WJCNY attorneys, representing the plaintiffs in the matter of Bisono et al. v. TDL Restoration et al., won in a jury trial completed on Monday, May 6 following seven days of arguments before the U.S. District Court in White Plains, NY. The jury in this case found in favor of the Plaintiffs, Jose Bisono, Joaquin Vicente and Edgar Mendez, on all questions and awarded the maximum damages permissible for violations of Federal and State labor laws. This is a vindication of the workers' rights and holds their former employer accountable for not paying them their earned wages. Bringing this case was not easy and required tremendous effort from the Plaintiffs, extensive legal work by their attorneys and substantial community support. However, the positive outcome should encourage others who face illegal exploitation to seek justice. Lead WJCNY attorney on the case was legal director Robert McCreanor, joined by WJCNY staff attorneys Maureen Hussain and John Marsella, paralegals Nathalia Rosado-Oliveras and Ken Wolkin, worker rights advocate Cristian Avila and administrative staff Diana Saguilan and Amanda Batista.
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WJCNY staff members were honored to be invited to serve as panelists during this year’s SOMOS Conference which took place this past weekend in Albany. SOMOS, Inc., is a nonpartisan, nonprofit 501(c)3 organization committed to addressing the needs of the Hispanic population of New York State in collaboration with the NYS Assembly/Senate Puerto Rican/Hispanic Task Force. The SOMOS conferences serve as a platform for legislators, scholars, business and labor leaders to address various concerns pertinent to our state’s Hispanic community.
Emma Kreyche, Statewide Coordinator of the Green Light Campaign, spoke on a panel entitled “Equal Access to Driver’s Licenses for all New Yorkers,” explaining why it is essential for immigrant New Yorkers to obtain driver’s licenses. For many of the immigrant workers served by WJCNY, public transportation is inadequate, unreliable or simply non-existent. Individuals need to have access to drivers’ licenses so they can go about essential daily tasks - going to the grocery store, picking up children from school, going to a doctor’s appointment – safely and without fear of detention or deportation. This panel was live-streamed by Univision.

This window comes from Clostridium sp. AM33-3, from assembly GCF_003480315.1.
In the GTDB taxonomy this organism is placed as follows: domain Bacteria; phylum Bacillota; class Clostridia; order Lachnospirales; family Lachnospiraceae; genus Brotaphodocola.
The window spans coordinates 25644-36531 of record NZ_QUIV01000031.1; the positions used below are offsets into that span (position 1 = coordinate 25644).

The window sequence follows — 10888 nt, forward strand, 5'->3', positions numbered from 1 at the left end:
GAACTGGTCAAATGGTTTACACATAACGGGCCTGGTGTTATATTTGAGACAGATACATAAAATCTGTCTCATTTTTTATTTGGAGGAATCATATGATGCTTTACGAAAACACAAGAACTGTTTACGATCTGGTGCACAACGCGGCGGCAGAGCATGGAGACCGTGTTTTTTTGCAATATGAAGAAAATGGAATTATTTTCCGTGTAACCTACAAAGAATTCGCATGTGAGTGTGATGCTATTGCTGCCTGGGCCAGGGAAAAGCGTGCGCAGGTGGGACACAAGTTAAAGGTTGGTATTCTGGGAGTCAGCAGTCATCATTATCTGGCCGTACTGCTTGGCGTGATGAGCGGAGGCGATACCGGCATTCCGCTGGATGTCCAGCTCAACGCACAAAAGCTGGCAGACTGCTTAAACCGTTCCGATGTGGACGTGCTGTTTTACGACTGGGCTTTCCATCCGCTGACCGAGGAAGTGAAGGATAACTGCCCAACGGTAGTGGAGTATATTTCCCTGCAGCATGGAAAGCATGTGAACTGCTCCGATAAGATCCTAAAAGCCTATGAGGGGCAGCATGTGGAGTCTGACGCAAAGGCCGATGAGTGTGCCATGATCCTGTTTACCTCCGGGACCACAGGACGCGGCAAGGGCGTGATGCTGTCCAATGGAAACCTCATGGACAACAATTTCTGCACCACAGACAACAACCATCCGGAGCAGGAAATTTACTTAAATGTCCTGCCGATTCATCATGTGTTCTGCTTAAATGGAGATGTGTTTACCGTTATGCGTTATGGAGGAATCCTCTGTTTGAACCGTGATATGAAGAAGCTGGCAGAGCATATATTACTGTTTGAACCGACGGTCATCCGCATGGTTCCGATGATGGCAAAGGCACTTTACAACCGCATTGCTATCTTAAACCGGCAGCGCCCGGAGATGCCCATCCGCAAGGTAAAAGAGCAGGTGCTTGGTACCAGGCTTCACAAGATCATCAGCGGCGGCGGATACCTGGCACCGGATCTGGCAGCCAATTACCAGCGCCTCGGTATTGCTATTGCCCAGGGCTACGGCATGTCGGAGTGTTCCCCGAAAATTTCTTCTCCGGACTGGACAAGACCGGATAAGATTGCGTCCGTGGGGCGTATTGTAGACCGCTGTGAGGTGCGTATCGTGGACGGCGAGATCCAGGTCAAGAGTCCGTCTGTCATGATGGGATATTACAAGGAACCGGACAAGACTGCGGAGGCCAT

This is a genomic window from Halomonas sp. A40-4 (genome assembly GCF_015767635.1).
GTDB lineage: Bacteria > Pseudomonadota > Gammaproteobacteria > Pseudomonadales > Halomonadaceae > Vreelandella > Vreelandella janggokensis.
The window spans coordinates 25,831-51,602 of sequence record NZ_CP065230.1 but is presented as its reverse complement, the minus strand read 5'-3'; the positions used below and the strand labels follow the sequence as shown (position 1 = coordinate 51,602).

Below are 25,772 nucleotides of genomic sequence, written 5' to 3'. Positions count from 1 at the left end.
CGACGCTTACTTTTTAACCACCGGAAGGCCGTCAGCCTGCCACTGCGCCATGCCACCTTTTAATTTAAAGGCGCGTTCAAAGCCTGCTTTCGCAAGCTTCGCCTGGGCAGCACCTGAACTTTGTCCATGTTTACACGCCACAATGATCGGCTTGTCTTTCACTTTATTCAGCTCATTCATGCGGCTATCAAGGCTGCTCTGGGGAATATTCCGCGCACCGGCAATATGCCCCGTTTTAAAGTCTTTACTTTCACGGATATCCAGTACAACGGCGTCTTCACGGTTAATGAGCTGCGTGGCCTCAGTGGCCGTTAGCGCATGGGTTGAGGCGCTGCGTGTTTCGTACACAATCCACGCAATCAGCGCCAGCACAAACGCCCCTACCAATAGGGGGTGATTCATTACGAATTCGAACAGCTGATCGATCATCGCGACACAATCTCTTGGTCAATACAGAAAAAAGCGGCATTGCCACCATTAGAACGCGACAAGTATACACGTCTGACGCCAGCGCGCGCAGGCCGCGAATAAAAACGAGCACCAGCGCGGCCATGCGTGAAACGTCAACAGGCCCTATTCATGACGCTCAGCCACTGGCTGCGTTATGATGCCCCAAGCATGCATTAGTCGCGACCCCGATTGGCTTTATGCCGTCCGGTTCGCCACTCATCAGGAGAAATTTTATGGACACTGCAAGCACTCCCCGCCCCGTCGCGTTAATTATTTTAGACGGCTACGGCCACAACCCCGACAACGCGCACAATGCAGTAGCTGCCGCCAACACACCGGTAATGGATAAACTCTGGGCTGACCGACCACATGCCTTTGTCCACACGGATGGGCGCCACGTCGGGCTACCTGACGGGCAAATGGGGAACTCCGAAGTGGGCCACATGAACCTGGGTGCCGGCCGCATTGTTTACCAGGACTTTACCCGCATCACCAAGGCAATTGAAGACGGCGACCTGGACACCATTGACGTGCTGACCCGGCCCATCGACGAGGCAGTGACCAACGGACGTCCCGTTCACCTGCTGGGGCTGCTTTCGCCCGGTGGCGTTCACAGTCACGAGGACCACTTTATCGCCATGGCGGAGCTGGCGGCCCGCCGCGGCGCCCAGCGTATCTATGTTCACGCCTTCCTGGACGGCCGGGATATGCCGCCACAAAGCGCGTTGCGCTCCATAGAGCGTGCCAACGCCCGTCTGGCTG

Andrea Callan, Managing Director, spoke on a panel entitled “Protecting NYS’ Most Vulnerable Workers” and focused her comments on the pervasive practice of wage theft – when an employer fails to pay an employee the legally-mandated minimum wage, promised wage or overtime wages. Andrea brought the farmworker perspective to the panel, highlighting that this population of workers suffers a form of wage theft that is currently legally permissible under current state and federal law - farmworkers are legally exempt from earning overtime wages. To remedy this exemption from the state law, WJCNY supports the Farmworker Fair Labor Practices Act, a state bill that would permit farmworkers the same rights to overtime, collective bargaining, unemployment insurance, workers’ compensation and a day of rest that almost all other workers in NY already enjoy.
WJCNY has long advocated for the restoration of driver's license access to undocumented New Yorkers. This year, it could finally become a reality. Together with our partner organizations in the Green Light NY: Driving Together Coalition, we are pushing harder than ever for passage of legislation that would provide immigrant New Yorkers the opportunity to become licensed drivers with the ability to register and insure their vehicles, regardless of immigration status.
Lack of access to driver's licenses disproportionately affects farmworkers and other immigrant workers living in rural and suburban communities without reliable public transportation. Farmworkers often depend on rides from their employers to access basic good and services, such as grocery shopping and medical appointments, or must pay an exorbitant proportion of their hard-earned wages toward car services. Many are left with little choice but to drive without a license and run the risk of being detained or deported over a routine traffic stop, like dairy farmworker leader Carlos Cardona, whose case is still pending in immigration court.
Now is the time for New York State's legislature to pass legislation expanding driver's license eligibility. Please join us in Albany next Tuesday, March 12, as we call on lawmakers to ACT NOW on driver's licenses. The Green Light campaign will be sending buses from across the state. Sign up here for a seat on the bus nearest you! For more information about the Green Light campaign, visit www.greenlightnewyork.org.
WJCNY Appointed Class Counsel in Litigation Against Roseann Landscape Corp. / WJCNY Asignado como los Abogados de la Clase en el Caso Contra Rosann Landscape Corp.